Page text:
Seven African countries have exhibited economic resilience in recent past that saw them post annual growth rate above 5.4 per cent in 2015-2017, according to a new World Bank report released yesterday.
The seven include Rwanda, Côte d’Ivoire, Ethiopia, Kenya, Mali, Senegal and Tanzania, said the latest Africa’s Pulse, a bi-annual analysis of the state of African economies conducted by the World Bank.
These economies, the World Bank said, registered upswing in economic performance partly on account of strong domestic demand. “These countries house nearly 27% of the region’s population and account for 13% of the region’s total GDP,” it said in a press release issued yesterday.
Economic growth in Sub-Saharan Africa is rebounding in 2017 after registering the worst decline in more than two decades in 2016, the Bank said.
“The region is showing signs of recovery, and regional growth is projected to reach 2.6% in 2017,” the World Bank said.
Nigeria, South Africa, and Angola, the continent’s largest economies, are seeing a rebound from the sharp slowdown in 2016.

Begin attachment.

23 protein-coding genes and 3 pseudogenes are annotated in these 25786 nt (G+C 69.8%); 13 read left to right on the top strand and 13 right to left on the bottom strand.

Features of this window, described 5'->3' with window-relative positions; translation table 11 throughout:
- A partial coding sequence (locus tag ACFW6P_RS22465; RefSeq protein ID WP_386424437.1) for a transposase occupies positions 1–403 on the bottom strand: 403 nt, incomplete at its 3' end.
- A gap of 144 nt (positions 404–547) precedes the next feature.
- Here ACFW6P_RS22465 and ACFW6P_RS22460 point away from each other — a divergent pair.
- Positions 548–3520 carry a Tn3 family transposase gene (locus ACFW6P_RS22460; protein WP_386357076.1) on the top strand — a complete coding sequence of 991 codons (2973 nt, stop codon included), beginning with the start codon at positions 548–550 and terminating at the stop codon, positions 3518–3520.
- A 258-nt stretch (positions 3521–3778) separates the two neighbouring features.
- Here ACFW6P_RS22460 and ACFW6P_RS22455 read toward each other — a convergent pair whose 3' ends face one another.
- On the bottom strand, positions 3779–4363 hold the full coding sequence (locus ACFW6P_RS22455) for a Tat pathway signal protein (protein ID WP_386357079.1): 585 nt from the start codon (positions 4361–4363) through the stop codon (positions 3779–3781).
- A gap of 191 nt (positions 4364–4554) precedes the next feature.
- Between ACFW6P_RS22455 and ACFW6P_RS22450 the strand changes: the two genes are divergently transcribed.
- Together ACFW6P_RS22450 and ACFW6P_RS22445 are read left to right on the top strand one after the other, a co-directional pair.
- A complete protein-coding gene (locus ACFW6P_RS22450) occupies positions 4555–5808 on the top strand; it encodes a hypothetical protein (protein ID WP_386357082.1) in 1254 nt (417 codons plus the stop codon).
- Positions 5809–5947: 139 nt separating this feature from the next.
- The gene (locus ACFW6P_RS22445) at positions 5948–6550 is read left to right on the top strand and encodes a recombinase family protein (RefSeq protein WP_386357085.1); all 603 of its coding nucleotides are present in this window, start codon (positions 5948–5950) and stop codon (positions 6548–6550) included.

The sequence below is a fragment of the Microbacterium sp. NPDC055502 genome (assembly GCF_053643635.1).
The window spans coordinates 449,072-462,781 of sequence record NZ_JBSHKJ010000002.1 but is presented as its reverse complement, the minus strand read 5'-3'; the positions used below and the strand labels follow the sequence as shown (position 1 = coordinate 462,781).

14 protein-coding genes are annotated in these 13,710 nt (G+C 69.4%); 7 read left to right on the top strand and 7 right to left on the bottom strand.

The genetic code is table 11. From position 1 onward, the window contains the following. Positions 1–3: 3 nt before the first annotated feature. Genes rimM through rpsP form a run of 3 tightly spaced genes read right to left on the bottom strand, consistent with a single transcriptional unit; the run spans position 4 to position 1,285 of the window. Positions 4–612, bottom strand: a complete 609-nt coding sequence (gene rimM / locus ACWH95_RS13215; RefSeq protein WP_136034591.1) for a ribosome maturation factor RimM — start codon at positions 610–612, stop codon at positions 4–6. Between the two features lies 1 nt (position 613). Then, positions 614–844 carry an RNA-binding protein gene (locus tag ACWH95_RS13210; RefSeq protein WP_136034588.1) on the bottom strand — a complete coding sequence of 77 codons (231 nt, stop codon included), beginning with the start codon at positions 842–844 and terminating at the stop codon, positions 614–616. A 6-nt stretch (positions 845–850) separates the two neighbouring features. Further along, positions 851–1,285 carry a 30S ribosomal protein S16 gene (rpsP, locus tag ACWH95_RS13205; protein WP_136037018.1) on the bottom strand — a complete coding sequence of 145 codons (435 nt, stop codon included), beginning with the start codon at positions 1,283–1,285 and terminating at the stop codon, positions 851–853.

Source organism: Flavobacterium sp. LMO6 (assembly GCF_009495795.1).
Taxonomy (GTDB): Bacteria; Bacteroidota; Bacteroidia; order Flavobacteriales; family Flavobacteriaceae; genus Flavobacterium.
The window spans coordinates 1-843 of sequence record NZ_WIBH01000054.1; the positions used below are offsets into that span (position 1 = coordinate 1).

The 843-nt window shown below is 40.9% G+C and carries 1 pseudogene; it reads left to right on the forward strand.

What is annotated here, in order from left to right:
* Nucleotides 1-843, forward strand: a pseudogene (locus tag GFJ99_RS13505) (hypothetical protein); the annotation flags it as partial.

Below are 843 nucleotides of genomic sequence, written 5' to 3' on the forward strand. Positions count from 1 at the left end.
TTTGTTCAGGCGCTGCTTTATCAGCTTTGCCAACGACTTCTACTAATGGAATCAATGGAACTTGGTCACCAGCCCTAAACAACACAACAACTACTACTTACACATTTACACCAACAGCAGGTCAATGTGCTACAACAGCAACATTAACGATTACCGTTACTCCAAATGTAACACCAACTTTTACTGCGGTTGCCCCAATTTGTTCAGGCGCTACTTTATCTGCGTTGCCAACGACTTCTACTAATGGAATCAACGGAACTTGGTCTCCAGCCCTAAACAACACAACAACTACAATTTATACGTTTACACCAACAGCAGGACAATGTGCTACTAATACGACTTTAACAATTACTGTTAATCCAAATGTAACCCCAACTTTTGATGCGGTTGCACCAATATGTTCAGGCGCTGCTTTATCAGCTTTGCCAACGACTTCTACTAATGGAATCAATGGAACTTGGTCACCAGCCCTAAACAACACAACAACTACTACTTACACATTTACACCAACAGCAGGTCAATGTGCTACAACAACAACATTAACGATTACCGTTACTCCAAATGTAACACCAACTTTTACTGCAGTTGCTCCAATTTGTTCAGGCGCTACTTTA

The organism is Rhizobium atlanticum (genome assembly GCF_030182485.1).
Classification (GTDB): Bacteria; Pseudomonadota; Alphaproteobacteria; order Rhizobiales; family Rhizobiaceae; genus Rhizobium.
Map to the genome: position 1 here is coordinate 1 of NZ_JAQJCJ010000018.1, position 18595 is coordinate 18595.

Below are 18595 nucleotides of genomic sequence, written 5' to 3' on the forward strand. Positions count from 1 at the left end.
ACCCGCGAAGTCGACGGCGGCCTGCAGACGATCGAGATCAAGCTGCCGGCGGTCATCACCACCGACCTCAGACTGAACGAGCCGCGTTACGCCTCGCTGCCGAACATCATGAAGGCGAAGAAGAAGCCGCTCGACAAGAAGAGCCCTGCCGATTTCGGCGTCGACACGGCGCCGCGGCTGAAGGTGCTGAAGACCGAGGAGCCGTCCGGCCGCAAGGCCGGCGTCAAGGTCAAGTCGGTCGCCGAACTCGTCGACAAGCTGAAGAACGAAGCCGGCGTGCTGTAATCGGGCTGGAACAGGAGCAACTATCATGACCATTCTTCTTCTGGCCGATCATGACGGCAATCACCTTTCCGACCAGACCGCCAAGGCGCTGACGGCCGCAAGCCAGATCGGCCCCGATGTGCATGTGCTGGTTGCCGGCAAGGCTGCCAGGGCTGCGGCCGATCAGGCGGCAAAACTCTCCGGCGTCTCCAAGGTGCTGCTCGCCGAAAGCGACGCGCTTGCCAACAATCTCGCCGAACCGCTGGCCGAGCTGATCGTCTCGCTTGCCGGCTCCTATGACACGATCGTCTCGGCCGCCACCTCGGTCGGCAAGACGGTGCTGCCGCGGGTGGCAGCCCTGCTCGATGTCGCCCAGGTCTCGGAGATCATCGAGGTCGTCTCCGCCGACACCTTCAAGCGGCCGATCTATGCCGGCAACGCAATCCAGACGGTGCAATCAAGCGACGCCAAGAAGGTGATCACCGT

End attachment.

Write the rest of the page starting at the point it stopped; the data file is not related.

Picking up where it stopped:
“The global economic outlook is improving and should support the recovery in the region.” Africa’s Pulse notes that the continent’s aggregate growth is expected to rise to 3.2% in 2018 and 3.5% in 2019, reflecting a recovery in the largest economies.
“It will remain subdued for oil exporters, while metal exporters are projected to see a moderate uptick. GDP growth in countries whose economies depend less on extractive commodities should remain robust, underpinned by infrastructure investments, resilient services sectors, and the recovery of agricultural production.”
“As countries move towards fiscal adjustment, we need to protect the right conditions for investment so that Sub-Saharan African countries achieve a more robust recovery,” Albert G. Zeufack, World Bank Chief Economist for the Africa Region, was quoted as saying. “We need to implement reforms that increase the productivity of African workers and create a stable macroeconomic environment. Better and more productive jobs are instrumental to tackling poverty on the continent.
“Countries also have to undertake much-needed development spending while avoiding increasing debt to unsustainable levels.”
The report calls for the urgent implementation of reforms to improve institutions that foster private sector growth, develop local capital markets, improve infrastructure, and strengthen domestic resource mobilization, according to a summary of the report.
Source: The New Times